Happy at the Push of a Button

22. June 2007

The world seems just grey and bleak for deeply depressive patients. Pills and therapy are not enough to bring back a life in color. Psychiatrists in Bonn are now trying their luck with pulsers directly in the brain: With pulser electrodes they want to make the reward center get going - and they have first accomplishments.

About 15 percent of all people come down with depressions at some point of life. Psychotherapy and/or drugs normally help most of those patients. But there are so-called “therapy-resistant” patients – no treatment helps them. For the patient, this means they are trapped in their grey, gloomy world. Suicide is quite a common consequence. But now there is a new ray of hope on the horizon for those patients: the deep brain stimulation.

Rewarding and anticipation start in the brain

So far, this method has been used successfully on Morbus Parkinson patients and people with epilepsy. Patients showed a brightened spirit in many cases. This inspired the study group of Professor Thomas Schläpfer in Bonn to implant electrodes in selective parts of the brain of depressive people to influence the disease by stimulating with electric impulses. But where in these complicated convolutions of the brain should they start? Current researches concentrate mainly on two particular regions of the brain. “But we stimulated a third region – the so-called Nucleus accumbens”, explains Thomas Schläpfer, psychiatrist in Bonn and, together with his colleague Professor Volker Sturm of the University Hospital Cologne, head of the studies.

The Nucleus accumbens is a structure the size of a hazelnut in the reward center of the brain. This particular center is profoundly important, because it tells us that what we are doing is good for us. Here we memorize positive experience and start anticipation. Schläpfer explains: “Very often, depressive people are inactive and not capable of enjoying. There are manifested indications, that the Nucleus accumbens plays a key role in the genesis of this disease.”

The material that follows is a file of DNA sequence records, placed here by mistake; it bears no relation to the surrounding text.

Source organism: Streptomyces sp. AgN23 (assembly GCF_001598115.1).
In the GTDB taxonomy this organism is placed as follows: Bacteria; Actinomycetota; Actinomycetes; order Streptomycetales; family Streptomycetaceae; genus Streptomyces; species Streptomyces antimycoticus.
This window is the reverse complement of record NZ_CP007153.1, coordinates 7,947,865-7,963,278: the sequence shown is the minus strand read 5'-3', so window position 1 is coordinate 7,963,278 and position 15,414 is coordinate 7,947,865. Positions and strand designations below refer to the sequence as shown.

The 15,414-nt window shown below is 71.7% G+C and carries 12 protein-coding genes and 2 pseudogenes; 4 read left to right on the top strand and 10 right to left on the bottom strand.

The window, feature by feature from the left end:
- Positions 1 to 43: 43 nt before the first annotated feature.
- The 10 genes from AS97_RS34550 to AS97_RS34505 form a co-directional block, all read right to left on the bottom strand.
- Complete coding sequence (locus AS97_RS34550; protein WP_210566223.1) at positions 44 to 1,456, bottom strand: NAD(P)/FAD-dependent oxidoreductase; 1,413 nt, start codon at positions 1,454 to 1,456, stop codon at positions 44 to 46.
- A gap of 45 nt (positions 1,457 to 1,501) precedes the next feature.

It works within minutes

With this knowledge in their luggage, the researchers started working and began with three patients – two men and one woman – to stimulate the reward center with electrodes. All the patients suffered severely from deepest depressions for years and without any hope or help from common treatment methods.

“The brain of each patient was exactly measured by a high resolution MRI to avoid any injuries of the difficile brain structures” explains Schläpfer. On the basis of this card accurate to the millimetre, they laid the fine cables through the cerebral cortex to the Nucleus accumbens. Here they placed two electrodes to restore the function of the reward center. The pulser is implanted in the chest providing the stimuli. And the effect shows almost immediately after the first given impulses.

Patients trapped in deepest depressions and barely capable of any activity, all of a sudden showed interest in the world around them and started planning activities. “Only one minute after the stimulation had started, one of the patients announced that he planned to ascend the Cologne Cathedral. And the very next day he did it”, reports Schläpfer. But also the treated woman tells the scientists that she is enjoying bowling again. And the researchers confirm the good results. Within a fortnight, the values on the Hamilton depression index reduced from 43 to 25 and from 35 to 25 and 20. A change in the flow of blood and metabolism was proven by PET.

Hope for a better life

But to go off proved to be impossible, because as soon as the pulser stopped giving signals, the depression returned with all its might. “To turn it off was just not ethical, the Bonn psychiatrist said. Except a little pain in the wound in the beginning, no further undesirable effects were recorded. However, the physician qualifies, that these are pre-tests only and the number of patients was too small to draw general and final conclusions. Further experiments showed that obviously not every patient responds to this method. In addition, each and every surgery in the brain is very risky and not suitable for every patient. The experiments with pulsers will continue in the time to come – also to clarify which patients benefit from this complex method in the depths of the brain. But nonetheless – the resume is positive. “We can give those seriously ill and even those therapy-resistant the chance to participate in life again” resumes Schläpfer.

The results of those pre-tests are relevant enough in the professional world for a publication in the prestigious magazine Neuropsychopharmacology.

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